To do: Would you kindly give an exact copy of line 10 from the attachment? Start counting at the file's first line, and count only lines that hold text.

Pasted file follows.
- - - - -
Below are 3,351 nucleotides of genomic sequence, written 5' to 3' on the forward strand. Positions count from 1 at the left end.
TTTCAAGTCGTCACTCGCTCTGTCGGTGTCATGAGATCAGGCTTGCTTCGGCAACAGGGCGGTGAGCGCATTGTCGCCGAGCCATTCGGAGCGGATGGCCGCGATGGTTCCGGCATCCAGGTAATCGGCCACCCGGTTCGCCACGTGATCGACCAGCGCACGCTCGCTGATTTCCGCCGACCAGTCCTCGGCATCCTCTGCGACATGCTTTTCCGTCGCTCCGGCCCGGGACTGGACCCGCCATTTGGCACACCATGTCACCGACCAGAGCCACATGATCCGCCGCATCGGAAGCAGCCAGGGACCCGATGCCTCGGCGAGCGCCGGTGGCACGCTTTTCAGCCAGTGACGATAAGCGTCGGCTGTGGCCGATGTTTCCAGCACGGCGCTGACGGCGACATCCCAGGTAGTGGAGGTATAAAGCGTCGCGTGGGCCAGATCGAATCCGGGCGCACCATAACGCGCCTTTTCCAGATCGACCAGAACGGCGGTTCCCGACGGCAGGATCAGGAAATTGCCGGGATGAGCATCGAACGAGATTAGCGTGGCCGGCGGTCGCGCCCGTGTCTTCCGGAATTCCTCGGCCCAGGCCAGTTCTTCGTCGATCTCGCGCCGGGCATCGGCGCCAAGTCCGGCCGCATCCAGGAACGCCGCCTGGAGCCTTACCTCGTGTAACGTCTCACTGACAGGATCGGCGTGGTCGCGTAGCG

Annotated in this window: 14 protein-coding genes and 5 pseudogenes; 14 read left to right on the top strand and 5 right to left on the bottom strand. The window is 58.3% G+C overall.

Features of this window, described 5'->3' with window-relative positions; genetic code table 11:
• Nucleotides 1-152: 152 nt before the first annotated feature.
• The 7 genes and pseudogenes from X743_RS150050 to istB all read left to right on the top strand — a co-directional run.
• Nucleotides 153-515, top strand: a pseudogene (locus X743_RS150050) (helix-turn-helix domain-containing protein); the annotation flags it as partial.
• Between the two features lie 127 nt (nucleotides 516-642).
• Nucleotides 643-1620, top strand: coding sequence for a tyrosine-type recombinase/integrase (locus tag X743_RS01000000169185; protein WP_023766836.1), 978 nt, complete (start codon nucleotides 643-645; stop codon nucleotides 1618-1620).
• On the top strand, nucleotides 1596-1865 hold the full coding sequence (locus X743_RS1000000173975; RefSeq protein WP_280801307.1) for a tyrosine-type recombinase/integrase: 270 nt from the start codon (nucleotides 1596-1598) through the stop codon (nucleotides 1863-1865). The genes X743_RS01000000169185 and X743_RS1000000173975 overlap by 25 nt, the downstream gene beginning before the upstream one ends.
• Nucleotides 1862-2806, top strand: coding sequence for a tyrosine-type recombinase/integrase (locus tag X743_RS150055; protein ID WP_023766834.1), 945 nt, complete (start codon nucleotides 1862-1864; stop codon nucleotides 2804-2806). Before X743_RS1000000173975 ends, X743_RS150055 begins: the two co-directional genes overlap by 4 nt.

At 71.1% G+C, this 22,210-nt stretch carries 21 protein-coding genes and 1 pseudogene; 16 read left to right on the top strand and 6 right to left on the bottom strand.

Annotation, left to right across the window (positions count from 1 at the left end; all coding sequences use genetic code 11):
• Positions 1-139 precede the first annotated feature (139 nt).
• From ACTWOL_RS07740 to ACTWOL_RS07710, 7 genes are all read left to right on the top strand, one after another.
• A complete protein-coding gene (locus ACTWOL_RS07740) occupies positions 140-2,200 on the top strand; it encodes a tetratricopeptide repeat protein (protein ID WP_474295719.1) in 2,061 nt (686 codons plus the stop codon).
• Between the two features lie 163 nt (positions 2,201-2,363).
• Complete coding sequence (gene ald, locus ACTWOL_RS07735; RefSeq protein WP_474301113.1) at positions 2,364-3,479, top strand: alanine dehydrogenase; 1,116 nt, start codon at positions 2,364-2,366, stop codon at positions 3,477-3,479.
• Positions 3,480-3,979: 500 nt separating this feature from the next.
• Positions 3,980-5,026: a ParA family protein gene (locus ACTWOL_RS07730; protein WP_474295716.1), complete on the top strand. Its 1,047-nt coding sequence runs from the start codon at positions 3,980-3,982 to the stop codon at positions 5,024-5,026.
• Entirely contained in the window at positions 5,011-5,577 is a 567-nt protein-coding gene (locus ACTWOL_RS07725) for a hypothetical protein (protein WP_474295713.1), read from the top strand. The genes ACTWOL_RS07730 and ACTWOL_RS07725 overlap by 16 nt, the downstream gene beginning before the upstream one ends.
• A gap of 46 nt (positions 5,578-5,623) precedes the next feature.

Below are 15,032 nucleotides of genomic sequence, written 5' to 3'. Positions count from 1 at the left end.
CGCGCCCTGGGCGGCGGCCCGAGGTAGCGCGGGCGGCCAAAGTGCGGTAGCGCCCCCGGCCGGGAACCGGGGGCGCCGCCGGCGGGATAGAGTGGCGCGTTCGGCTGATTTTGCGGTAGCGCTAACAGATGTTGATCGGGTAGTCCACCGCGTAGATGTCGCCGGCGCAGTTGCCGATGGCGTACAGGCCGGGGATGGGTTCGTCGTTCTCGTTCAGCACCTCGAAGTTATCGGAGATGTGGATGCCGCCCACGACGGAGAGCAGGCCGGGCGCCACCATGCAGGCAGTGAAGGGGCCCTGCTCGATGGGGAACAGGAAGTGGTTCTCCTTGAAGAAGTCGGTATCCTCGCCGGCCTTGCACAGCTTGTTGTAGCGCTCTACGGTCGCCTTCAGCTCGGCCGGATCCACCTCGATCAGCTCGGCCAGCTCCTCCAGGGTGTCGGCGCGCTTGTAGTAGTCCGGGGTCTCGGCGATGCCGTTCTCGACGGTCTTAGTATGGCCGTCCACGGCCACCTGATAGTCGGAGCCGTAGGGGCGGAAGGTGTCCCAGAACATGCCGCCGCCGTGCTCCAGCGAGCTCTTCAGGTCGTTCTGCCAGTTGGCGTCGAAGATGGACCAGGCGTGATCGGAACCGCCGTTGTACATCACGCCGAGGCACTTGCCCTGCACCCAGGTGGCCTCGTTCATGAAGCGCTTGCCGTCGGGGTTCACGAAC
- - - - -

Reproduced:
• On the top strand, nucleotides 1596-1865 hold the full coding sequence (locus X743_RS1000000173975; RefSeq protein WP_280801307.1) for a tyrosine-type recombinase/integrase: 270 nt from the start codon (nucleotides 1596-1598) through the stop codon (nucleotides 1863-1865). The genes X743_RS01000000169185 and X743_RS1000000173975 overlap by 25 nt, the downstream gene beginning before the upstream one ends.